A revolt of Republican senators insistent that President Reagan negotiate an early compromise on budget cuts emerged yesterday as a potentially serious threat to the administration's prized tax-revision bill.
With the encouragement of some key GOP senators on fiscal issues, Sen. Rudy Boschwitz (R-Minn.) is circulating a letter that would tell Reagan "action must be taken on the deficit before the Senate considers tax reform."
Boschwitz declined to say yesterday how many signatures he had collected, but another senator sympathetic to the effort said "he is well on his way toward 50." Some Democrats reportedly signed the letter, despite an effort by Minority Leader Robert C. Byrd (D-W.Va.) to keep his party's members out of the incipient GOP internal battle over legislative and political priorities for the year.
The move comes at the same time that Senate Finance Committee Chairman Bob Packwood (R-Ore.) said he is considering adding an oil import fee to his committee's tax-overhaul legislation as a way of making up some revenues lost in the House version of tax revision. The new revenue could be caught in a tug of war between those who want it to reduce the deficit and those who want it to fashion a "revenue-neutral" tax bill.
Senate Budget Committee Chairman Pete V. Domenici (R-N.M.), who is viewed by the White House as the major force behind the Boschwitz letter, said in an interview that "the predominant opinion up here . . . is that we don't want the budget crisis dragged into August and September. What can be settled then can be settled now, and ought to be."
Domenici and others who signed the Boschwitz letter have long been at odds with the president over his refusal to countenance any form of tax increase or major defense slowdown as part of a budget compromise.
Domenici confirmed that a specific concern of his and some others who signed the Boschwitz letter is that new revenues from a possible oil import fee be used to reduce the deficit rather than to increase receipts in the tax-overhaul proposal. Congress is searching for a way to meet the deficit targets mandated by the Gramm-Rudman-Hollings budget law at the same time it is laboring to produce a tax-overhaul plan that neither loses revenue nor increases it.
"That money can't be used twice," Domenici said of new revenue from a possible oil import fee. "I'm not saying we'll need $20 billion or $10 billion or $30 billion to meet the Gramm-Rudman-Hollings target but that kind of money ought to be around to use if we need it . . . and it won't be if it's part of the other [tax] package."
Packwood has declined to sign the Boschwitz letter and has told colleagues that he regards it, at least in part, as an effort to defeat tax revision by delaying tactics.
Sen. Slade Gorton (R-Wash.), who said he helped draft the Boschwitz letter, said a delay in tax overhaul is ". . . not the primary goal of this letter." Boschwitz said, "There's a very broad outpouring of sentiment either that the tax bill should be defeated altogether or that it should not move forward until there is agreement on the deficit package."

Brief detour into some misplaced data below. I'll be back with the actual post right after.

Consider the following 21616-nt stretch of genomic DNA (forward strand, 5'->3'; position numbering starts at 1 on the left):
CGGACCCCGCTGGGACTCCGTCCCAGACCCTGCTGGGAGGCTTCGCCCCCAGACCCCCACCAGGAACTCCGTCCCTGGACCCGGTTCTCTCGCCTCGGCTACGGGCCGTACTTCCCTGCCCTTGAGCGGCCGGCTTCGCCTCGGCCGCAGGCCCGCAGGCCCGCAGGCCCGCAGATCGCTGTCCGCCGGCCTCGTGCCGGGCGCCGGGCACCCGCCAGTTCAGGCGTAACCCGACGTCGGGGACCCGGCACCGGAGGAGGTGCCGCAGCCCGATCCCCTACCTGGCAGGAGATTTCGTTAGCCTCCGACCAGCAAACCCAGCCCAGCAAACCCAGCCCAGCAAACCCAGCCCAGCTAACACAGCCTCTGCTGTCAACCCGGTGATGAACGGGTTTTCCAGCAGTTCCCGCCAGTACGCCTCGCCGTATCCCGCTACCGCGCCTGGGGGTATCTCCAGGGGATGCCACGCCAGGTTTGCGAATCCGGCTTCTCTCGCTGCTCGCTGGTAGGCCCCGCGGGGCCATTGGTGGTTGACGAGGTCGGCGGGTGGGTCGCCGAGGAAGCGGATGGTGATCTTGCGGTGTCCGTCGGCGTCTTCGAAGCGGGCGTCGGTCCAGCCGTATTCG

Boschwitz, who refused to make public the text of the letter, said it is "not of a threatening nature." Gorton said its point is: "No tax reform until you Reagan put everything on the table and we solve the deficit problem." In all his statements, the president has ruled out new taxes and insisted on 3 percent real growth in defense.
Boschwitz said he was considering a suggestion that "some of us go to the White House and chat with them before we send any letter." Another Republican senator, who declined to be quoted by name, said he had approached Sen. Paul Laxalt (R-Nev.), a close friend of the president's, about heading such a delegation and Laxalt had promised to consider it as a way of heading off a public confrontation.
But the challenge to Reagan's priorities -- coming on the eve of his State of the Union Address Tuesday night and formal budget proposal on Wednesday -- is a clear signal of the fundamental policy and political disagreements plaguing the Republicans in an election year when control of the Senate is at stake.
A White House official held out little hope of blocking the deficit-first effort. "We know the sentiment is 10 to 1 up there [in the Senate] to do something on the budget deficit first, and we know there's antipathy to tax reform," he said. "But the president's point of view is that it's important to move tax reform and to keep that bill revenue-neutral."
Several senators said the word "antipathy" was far too mild to describe the predominant view among Senate Republicans toward the House-passed tax bill.
The Wednesday luncheon apparently gave impetus to Boschwitz's letter-signing drive, but Democratic tax-revision advocates, such as Sen. Bill Bradley (N.J.), said they had picked up word of the Republican revolt as early as Monday. At Tuesday's Democratic Caucus, Byrd urged his party's senators "to show our support for tax reform . . . . If you do something that could delay it, then you could be scuttling its chances for passage."
Packwood confirmed in an interview with The Washington Post that he is eyeing a possible $4-to-$8-a-barrel oil import fee. "If I take it," he said, "it's not available to Pete [Domenici]."